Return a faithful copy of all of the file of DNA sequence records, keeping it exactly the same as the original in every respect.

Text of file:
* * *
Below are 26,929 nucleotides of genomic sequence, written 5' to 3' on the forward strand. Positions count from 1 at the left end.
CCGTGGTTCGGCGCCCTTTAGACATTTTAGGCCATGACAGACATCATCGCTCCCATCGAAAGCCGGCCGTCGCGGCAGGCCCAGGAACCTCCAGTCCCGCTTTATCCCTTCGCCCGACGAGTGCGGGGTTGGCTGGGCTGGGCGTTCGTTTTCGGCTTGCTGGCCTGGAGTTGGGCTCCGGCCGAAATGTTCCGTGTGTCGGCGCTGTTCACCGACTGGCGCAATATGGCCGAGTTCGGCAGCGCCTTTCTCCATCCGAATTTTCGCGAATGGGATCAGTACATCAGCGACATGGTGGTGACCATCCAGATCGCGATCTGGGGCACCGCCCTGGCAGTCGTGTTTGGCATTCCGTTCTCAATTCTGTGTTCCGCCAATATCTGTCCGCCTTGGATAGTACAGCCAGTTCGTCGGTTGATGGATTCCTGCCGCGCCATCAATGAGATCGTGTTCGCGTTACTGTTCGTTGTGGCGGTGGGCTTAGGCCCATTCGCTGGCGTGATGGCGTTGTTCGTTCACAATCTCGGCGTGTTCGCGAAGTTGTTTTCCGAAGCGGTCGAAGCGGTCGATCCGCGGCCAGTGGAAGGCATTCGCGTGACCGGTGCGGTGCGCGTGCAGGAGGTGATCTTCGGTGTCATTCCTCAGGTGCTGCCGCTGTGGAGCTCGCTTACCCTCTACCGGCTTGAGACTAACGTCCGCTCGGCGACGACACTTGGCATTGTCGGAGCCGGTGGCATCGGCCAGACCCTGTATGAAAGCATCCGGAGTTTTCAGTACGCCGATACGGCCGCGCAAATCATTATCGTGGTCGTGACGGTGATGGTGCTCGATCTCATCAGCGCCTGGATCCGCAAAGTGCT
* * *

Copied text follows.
Below are 26,929 nucleotides of genomic sequence, written 5' to 3' on the forward strand. Positions count from 1 at the left end.
CCGTGGTTCGGCGCCCTTTAGACATTTTAGGCCATGACAGACATCATCGCTCCCATCGAAAGCCGGCCGTCGCGGCAGGCCCAGGAACCTCCAGTCCCGCTTTATCCCTTCGCCCGACGAGTGCGGGGTTGGCTGGGCTGGGCGTTCGTTTTCGGCTTGCTGGCCTGGAGTTGGGCTCCGGCCGAAATGTTCCGTGTGTCGGCGCTGTTCACCGACTGGCGCAATATGGCCGAGTTCGGCAGCGCCTTTCTCCATCCGAATTTTCGCGAATGGGATCAGTACATCAGCGACATGGTGGTGACCATCCAGATCGCGATCTGGGGCACCGCCCTGGCAGTCGTGTTTGGCATTCCGTTCTCAATTCTGTGTTCCGCCAATATCTGTCCGCCTTGGATAGTACAGCCAGTTCGTCGGTTGATGGATTCCTGCCGCGCCATCAATGAGATCGTGTTCGCGTTACTGTTCGTTGTGGCGGTGGGCTTAGGCCCATTCGCTGGCGTGATGGCGTTGTTCGTTCACAATCTCGGCGTGTTCGCGAAGTTGTTTTCCGAAGCGGTCGAAGCGGTCGATCCGCGGCCAGTGGAAGGCATTCGCGTGACCGGTGCGGTGCGCGTGCAGGAGGTGATCTTCGGTGTCATTCCTCAGGTGCTGCCGCTGTGGAGCTCGCTTACCCTCTACCGGCTTGAGACTAACGTCCGCTCGGCGACGACACTTGGCATTGTCGGAGCCGGTGGCATCGGCCAGACCCTGTATGAAAGCATCCGGAGTTTTCAGTACGCCGATACGGCCGCGCAAATCATTATCGTGGTCGTGACGGTGATGGTGCTCGATCTCATCAGCGCCTGGATCCGCAAAGTGCT